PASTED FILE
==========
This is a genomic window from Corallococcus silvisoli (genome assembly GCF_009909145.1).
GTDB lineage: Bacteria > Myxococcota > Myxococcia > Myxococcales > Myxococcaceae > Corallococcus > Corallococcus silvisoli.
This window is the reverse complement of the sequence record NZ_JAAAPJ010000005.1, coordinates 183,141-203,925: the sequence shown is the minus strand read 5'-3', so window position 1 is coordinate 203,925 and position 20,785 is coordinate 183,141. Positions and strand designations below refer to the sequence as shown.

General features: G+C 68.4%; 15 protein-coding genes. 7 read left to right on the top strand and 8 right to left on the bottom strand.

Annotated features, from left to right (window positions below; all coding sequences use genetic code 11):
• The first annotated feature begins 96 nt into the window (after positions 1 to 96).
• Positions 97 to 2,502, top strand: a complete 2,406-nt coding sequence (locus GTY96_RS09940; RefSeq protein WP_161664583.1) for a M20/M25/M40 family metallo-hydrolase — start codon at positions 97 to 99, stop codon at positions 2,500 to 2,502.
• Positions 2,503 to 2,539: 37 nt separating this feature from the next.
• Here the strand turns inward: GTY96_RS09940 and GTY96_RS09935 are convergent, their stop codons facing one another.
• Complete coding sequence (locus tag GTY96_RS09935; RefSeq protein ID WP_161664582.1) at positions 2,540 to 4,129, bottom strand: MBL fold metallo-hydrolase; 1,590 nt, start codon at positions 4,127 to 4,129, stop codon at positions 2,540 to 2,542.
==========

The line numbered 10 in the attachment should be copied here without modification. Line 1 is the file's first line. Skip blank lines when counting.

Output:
• Complete coding sequence (locus tag GTY96_RS09935; RefSeq protein ID WP_161664582.1) at positions 2,540 to 4,129, bottom strand: MBL fold metallo-hydrolase; 1,590 nt, start codon at positions 4,127 to 4,129, stop codon at positions 2,540 to 2,542.